Up in here, up in here.
But seriously. Writing, editing, reviewing…. it’s a never-ending process. When do you really throw your hands up and say ‘I’m done’?
I’ve received a lot of advice from published authors that the best thing to do is get it all out there and worry about the revisions later, but that’s just not how I roll. I’m a perfectionist, so if my sentences aren’t 100% I can’t move forward. I literally can’t focus on what’s next if I don’t love what’s in front me. But at some point I need to take a step back and look at things holistically. Spending 20 minutes debating if a sentence should end with a question or an exclamation mark just isn’t worth the time.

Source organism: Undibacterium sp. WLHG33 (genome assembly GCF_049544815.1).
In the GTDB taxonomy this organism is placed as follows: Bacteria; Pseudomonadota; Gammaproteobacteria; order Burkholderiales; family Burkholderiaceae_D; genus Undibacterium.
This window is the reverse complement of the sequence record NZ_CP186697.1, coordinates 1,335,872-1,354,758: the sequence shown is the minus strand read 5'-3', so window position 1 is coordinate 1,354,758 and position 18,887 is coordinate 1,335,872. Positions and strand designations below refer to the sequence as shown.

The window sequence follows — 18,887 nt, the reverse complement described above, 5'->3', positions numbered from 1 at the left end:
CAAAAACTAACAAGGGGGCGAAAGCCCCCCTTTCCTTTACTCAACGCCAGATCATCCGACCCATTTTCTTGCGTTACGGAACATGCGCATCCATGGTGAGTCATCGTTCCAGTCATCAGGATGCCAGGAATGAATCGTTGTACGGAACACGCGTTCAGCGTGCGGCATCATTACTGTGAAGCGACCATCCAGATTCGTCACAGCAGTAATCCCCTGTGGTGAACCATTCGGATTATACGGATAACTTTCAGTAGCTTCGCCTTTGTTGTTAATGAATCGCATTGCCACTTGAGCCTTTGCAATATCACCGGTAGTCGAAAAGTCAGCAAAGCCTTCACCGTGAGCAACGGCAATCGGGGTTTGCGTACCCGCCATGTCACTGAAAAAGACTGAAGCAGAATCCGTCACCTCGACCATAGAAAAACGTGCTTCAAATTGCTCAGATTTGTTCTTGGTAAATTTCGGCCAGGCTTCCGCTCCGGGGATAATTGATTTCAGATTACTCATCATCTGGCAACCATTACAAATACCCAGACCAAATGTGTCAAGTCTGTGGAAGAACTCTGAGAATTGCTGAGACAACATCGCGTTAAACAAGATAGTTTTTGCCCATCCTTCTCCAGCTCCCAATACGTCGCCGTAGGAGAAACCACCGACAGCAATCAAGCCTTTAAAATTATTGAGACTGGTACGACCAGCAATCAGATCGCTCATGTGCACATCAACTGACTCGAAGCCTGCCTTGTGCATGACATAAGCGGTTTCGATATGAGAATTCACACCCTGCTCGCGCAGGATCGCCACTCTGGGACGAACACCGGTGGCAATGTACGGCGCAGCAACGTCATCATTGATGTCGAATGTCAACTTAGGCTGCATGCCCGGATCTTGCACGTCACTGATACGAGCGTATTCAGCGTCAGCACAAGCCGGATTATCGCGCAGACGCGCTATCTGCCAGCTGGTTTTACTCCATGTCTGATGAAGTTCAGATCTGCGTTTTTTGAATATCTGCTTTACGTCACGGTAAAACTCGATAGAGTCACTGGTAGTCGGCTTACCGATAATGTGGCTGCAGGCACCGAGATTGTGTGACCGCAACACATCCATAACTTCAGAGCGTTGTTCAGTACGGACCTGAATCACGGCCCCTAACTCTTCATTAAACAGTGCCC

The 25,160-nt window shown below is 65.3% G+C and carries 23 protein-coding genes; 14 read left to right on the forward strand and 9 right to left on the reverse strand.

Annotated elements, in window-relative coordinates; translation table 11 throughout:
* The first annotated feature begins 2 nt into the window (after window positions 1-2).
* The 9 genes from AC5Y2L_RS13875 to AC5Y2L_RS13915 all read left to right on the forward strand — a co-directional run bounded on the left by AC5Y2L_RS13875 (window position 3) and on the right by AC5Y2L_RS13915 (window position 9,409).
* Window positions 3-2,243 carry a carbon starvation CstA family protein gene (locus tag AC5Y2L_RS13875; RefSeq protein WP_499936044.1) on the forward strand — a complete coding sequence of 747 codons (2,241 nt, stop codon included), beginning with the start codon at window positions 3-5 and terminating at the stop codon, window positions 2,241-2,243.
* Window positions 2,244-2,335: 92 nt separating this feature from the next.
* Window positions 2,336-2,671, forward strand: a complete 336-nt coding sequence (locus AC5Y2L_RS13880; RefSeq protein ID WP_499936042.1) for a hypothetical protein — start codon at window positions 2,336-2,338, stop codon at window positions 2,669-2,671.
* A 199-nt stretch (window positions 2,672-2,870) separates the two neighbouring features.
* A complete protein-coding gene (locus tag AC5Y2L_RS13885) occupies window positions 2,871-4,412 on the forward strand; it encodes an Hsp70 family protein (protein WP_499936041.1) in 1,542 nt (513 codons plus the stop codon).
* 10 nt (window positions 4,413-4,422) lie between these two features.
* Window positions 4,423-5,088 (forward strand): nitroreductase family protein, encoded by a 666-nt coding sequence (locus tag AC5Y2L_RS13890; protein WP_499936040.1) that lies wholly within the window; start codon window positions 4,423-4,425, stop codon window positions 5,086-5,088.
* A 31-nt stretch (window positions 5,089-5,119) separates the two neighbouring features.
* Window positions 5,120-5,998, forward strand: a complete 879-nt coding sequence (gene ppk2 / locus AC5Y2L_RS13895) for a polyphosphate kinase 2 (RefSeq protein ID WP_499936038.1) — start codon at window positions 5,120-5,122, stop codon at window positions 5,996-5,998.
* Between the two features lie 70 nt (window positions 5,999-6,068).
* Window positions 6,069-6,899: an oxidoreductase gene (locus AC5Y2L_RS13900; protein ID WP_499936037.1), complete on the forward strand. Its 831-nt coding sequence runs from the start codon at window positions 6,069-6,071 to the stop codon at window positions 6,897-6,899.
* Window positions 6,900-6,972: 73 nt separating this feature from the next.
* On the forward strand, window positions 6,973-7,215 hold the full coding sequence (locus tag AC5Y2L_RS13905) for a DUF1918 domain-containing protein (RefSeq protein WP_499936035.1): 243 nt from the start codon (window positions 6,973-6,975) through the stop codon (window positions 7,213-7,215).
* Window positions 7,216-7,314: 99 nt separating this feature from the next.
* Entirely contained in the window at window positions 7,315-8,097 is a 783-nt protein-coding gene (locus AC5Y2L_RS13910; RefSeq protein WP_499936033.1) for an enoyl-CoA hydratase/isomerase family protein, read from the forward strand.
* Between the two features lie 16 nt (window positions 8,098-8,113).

I need to hunker down and focus on revising what’s most important for the flow of my story.
Those things that need a-fixing:
1) Incorporate the influence of water (it has to do with my plot)
2) Eliminate unnecessary characters (this has been tearful)
3) Divide the giant chapters into smaller chapters (seriously… some of these look like college essays)
4) Don’t over share, sprinkle facts throughout (these readers need some suspense up in here)
5) Delete unnecessary words, tighten sentences (get it right, get it tight)
It’s time to think big picture. Focus on these five buckets, understand there will always be little things that I could/could not change, and in the end love my story for what it is. Trying to perfect every little tidbit is like trying to fix someone’s unique flaws, which end up actually being their most endearing characteristics.